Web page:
Personality, trauma, and the emerging adult: Professor Peter Fonagy wins the 2015 Wiley Prize in Psychology

FREE ACCESS to Dr. Fonagy’s articles published by Wiley.


Professor Peter Fonagy, University College London, has been awarded the 2015 Wiley Prize in Psychology.

In Dr. Fonagy’s honor, Wiley has granted free access to the articles they have published. You can access them here. 

Dr. Fonagy is a distinguished British psychoanalyst and clinical psychologist. His work has advanced our understanding of the development of the self, including insights into both normal and abnormal personality development, from a psychoanalytic, primarily attachment-focused, perspective.

His work does not focus on emerging adults, specifically. Scholars whose work focuses on emerging adults and practitioners who work with emerging adults, the salience of his work with respect to understanding and relating to individuals in their late teens and twenties is clear.

His work on Metallization Based Therapy has been influential in the development of treatment programs for borderline personality disorder. In the U.S., his work has been influential at The Menninger Clinic in the Adolescent Treatment program and the Compass Program for Young Adults.


Treatment of Emerging Adults: Using neuroscience to inform treatment (Yellowbrick Journal)

If you’re interested in the intersection of research and treatment with respect to working with emerging adults, check out this latest issue of Yellowbrick Journal. This is a professional practice journal dedicated to publishing scholarly writing about cutting-edge theoretical and practice models being used with emerging adults (ages 18 to 29).

Hot off the press, Issue IV of Yellowbrick Journal (published December 2014) is all about Using Neuroscience to Inform Treatment

Table of Contents:

   How Neuroscience Informs Treatment, Jesse Viner, MD

   Neurobiological Assessment of Emerging Adults: Are we ready for a paradigm shift? Lukasz M. Konopka, AM, PhD

   Sharp Waves in Emerging Adults: Implications for Symptoms and Recovery, Elizabeth Zimmerman, PsyD

   Mind, Body, Brain, and Art: A Rationale for the Therapeutic Use of the Arts, Christopher M. Belkofer, PhD, ATR, LPC

   Literature Review, Jennifer L. Tanner, PhD

You can also find past issues on the Yellowbrick Foundation’s website or click here for past issues:

Issue III (November 2011): 

   Emerging Adulthood: The Perils and Promise of a New Life Stage, Jeffrey Jensen Arnett, PhD

    Transcranial Magnetic Stimulation for Depression in Emerging Adults, David V. Hamilton, MD

   An Exploration of “Forgiveness” in a Clinical Population of Emerging Adults, David Daskovsky, PhD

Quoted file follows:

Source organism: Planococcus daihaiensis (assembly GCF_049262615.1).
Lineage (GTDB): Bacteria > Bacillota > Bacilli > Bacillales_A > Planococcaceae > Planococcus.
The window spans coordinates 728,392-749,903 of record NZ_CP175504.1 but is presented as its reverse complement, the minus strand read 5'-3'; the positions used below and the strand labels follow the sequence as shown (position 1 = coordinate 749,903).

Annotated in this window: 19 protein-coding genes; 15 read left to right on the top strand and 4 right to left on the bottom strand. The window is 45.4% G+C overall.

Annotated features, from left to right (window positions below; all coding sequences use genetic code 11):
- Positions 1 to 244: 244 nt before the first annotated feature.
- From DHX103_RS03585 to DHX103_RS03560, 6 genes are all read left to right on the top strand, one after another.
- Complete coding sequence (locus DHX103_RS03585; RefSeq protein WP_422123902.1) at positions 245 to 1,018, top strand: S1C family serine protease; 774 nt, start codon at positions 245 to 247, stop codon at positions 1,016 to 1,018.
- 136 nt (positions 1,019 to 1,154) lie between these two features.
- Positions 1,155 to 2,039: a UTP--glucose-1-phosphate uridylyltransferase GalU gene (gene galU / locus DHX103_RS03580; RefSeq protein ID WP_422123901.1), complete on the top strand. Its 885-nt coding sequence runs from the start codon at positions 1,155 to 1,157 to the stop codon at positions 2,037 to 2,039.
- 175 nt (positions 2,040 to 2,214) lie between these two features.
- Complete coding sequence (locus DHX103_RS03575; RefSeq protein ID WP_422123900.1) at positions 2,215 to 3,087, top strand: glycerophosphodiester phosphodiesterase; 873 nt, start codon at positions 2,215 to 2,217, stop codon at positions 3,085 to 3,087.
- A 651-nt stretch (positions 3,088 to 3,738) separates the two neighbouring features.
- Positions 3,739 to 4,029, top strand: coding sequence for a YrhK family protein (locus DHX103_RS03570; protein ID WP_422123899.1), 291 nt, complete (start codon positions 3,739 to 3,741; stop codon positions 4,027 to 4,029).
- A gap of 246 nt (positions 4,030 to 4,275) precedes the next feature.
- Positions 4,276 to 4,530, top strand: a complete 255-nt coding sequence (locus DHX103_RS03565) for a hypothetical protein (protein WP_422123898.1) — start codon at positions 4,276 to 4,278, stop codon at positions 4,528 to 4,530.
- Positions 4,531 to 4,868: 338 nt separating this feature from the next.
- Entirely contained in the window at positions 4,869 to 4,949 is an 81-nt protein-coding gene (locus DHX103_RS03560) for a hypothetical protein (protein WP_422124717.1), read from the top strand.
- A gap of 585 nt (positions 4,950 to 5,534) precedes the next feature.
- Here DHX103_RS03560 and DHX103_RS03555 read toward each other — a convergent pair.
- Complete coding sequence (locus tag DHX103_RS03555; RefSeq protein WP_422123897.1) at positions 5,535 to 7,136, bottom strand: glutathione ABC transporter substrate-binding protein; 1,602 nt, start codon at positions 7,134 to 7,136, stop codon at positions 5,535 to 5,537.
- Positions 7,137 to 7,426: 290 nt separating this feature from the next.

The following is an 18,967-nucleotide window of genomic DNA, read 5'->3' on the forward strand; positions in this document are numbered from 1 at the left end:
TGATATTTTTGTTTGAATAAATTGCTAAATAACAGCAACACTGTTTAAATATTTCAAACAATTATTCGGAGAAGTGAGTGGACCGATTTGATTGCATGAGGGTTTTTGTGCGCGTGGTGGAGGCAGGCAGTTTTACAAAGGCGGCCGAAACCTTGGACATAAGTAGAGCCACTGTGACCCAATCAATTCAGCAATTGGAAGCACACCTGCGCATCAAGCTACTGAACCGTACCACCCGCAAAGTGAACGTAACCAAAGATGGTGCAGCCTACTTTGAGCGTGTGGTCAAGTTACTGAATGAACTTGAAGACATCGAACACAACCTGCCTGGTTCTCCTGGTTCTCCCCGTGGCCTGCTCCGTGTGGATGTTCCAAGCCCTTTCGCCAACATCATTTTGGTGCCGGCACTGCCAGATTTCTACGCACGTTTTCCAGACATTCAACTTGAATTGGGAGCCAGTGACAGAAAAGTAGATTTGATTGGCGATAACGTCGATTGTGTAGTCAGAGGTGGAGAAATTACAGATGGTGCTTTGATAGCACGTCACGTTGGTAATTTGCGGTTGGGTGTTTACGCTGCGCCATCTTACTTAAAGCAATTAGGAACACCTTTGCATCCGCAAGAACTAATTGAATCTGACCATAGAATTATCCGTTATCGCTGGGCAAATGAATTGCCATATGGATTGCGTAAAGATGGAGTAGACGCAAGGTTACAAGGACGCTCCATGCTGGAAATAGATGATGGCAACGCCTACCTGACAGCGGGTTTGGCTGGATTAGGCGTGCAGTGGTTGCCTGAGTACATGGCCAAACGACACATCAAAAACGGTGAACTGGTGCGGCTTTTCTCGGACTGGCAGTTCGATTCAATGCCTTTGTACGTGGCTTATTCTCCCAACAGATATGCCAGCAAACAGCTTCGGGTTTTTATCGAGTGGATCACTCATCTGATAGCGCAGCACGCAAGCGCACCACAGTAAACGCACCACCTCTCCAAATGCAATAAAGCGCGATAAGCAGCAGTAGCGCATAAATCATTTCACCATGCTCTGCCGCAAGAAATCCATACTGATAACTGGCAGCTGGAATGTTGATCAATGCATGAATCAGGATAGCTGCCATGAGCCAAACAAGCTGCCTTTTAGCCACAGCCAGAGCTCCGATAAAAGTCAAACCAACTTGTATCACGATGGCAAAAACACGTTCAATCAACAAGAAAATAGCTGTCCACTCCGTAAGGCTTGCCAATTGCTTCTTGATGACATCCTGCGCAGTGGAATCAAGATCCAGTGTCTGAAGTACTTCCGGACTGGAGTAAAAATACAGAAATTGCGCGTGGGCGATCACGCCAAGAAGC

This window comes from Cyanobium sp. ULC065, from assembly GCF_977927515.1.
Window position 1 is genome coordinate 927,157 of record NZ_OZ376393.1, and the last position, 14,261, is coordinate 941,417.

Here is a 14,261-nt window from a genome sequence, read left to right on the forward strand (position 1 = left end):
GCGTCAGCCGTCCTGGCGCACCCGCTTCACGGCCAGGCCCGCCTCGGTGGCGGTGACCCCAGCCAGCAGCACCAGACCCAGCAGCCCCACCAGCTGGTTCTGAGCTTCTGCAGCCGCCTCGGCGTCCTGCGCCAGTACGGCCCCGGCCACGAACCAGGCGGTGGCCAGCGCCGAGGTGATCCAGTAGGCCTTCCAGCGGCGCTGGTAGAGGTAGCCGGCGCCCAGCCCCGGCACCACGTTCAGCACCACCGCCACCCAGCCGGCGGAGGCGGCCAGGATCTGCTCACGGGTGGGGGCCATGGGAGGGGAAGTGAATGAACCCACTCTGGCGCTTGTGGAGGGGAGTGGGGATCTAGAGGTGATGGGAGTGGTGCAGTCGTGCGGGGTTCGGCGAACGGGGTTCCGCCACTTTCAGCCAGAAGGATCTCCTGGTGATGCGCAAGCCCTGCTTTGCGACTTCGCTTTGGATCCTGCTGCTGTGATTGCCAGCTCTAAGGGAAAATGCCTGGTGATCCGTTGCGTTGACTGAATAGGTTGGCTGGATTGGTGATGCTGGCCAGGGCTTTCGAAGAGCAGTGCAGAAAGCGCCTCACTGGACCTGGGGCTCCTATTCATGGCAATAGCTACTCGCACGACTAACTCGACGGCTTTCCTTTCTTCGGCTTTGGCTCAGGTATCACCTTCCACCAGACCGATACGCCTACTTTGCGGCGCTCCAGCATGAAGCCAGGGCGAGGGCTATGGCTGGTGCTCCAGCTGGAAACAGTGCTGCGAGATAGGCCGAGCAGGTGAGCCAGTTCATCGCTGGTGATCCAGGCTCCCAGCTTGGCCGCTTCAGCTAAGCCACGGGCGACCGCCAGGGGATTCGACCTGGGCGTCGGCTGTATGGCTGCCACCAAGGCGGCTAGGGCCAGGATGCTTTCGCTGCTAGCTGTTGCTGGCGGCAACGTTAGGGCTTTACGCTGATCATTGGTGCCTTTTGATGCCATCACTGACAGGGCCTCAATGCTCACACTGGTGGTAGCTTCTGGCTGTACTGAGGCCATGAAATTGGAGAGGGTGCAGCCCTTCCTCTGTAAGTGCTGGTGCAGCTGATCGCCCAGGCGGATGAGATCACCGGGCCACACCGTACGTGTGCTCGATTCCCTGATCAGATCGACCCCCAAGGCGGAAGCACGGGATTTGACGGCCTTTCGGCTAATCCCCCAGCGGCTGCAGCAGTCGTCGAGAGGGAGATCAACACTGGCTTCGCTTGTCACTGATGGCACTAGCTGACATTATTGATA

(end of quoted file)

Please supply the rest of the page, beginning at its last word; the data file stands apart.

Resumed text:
“Minding The Brain”: A Developmental Neurobiological Model for Substance Abuse Treatment in Emerging Adults

Jesse Viner, MD Laura Viner, PhD Dale Monroe-Cook, PhD

   Literature Review, Jennifer L. Tanner, PhD

Issue II (June 2010): 

   Executive Function Disorder, Joseph Palombo, M.A.

   High-strung and strung-out, Jesse Viner, MD and Umee Davaé, DO

   Reflections from the front lines, Arlene S. Hirsch, M.A., LCPC

   Executive functioning and the emerging adult, Paule Verdier MOT, OTR/L

   Literature Review, Jennifer L. Tanner, Ph.D.

Issue I (May 2009): 

   Understanding Emerging Adulthood, Jennifer L. Tanner, Ph.D.

   Psychiatric Disorder in Emerging Adulthood, Jesse Viner, M.D. & Jennifer L. Tanner, Ph.D.

   Research Article Highlight: Modern Attachment Theory: The Central Role of Affect Regulation in Development and    


Judith R. Schore, MSW & Allan N. Schore, Ph.D.

   A Developmental Psycho-neurobiological Approach to Assessment of Emerging Adults, Laura Humphrey, Ph.D

Want to submit a symposium proposal?

7th CONFERENCE on EMERGING ADULTHOOD, October 14-16, Miami, FL (USA)

We hope you are as excited as we are for plans for the next Society for the Study of Emerging Adulthood meeting in Miami.

REMINDER: For the SSEA Conference, proposals are due March 1.

As members of the Mental Health Topic Network, we know that some of you are interested in working together to plan and propose symposia that represent diverse labs, samples, populations, and disciplines.

For those who would like to organize their paper into a symposium: if you are interested in submitting a paper as part of a symposium related to mental health in emerging adulthood and would like to connect with other authors, please send the following information (see below) no later than Friday, January 30th to Yesel Yoon (Emerging Scholar Co-Chair, Mental Health in Emerging Adulthood Topic Network) at the following email: